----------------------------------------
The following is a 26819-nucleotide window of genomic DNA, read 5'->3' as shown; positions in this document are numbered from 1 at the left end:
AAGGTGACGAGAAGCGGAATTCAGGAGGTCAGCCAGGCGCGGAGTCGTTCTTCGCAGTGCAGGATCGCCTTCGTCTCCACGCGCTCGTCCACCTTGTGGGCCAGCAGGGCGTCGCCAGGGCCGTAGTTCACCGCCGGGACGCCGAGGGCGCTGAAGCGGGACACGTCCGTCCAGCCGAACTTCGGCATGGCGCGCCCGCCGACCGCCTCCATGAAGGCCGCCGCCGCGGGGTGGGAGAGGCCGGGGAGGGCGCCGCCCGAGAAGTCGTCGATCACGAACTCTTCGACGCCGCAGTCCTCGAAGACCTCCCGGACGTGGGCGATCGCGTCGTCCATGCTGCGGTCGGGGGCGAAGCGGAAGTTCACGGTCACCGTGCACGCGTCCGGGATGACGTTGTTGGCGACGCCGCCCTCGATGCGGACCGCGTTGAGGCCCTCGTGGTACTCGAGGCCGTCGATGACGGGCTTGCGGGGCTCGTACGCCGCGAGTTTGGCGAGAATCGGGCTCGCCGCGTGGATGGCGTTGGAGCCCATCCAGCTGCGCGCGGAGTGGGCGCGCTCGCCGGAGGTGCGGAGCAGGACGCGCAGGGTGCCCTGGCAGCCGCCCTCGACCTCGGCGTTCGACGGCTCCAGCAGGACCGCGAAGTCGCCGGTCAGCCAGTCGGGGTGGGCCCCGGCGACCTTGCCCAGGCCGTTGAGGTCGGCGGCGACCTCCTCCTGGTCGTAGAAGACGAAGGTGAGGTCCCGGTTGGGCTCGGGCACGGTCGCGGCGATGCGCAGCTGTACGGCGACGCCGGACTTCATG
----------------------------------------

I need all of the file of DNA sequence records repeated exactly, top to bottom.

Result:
The following is a 26819-nucleotide window of genomic DNA, read 5'->3' as shown; positions in this document are numbered from 1 at the left end:
AAGGTGACGAGAAGCGGAATTCAGGAGGTCAGCCAGGCGCGGAGTCGTTCTTCGCAGTGCAGGATCGCCTTCGTCTCCACGCGCTCGTCCACCTTGTGGGCCAGCAGGGCGTCGCCAGGGCCGTAGTTCACCGCCGGGACGCCGAGGGCGCTGAAGCGGGACACGTCCGTCCAGCCGAACTTCGGCATGGCGCGCCCGCCGACCGCCTCCATGAAGGCCGCCGCCGCGGGGTGGGAGAGGCCGGGGAGGGCGCCGCCCGAGAAGTCGTCGATCACGAACTCTTCGACGCCGCAGTCCTCGAAGACCTCCCGGACGTGGGCGATCGCGTCGTCCATGCTGCGGTCGGGGGCGAAGCGGAAGTTCACGGTCACCGTGCACGCGTCCGGGATGACGTTGTTGGCGACGCCGCCCTCGATGCGGACCGCGTTGAGGCCCTCGTGGTACTCGAGGCCGTCGATGACGGGCTTGCGGGGCTCGTACGCCGCGAGTTTGGCGAGAATCGGGCTCGCCGCGTGGATGGCGTTGGAGCCCATCCAGCTGCGCGCGGAGTGGGCGCGCTCGCCGGAGGTGCGGAGCAGGACGCGCAGGGTGCCCTGGCAGCCGCCCTCGACCTCGGCGTTCGACGGCTCCAGCAGGACCGCGAAGTCGCCGGTCAGCCAGTCGGGGTGGGCCCCGGCGACCTTGCCCAGGCCGTTGAGGTCGGCGGCGACCTCCTCCTGGTCGTAGAAGACGAAGGTGAGGTCCCGGTTGGGCTCGGGCACGGTCGCGGCGATGCGCAGCTGTACGGCGACGCCGGACTTCATG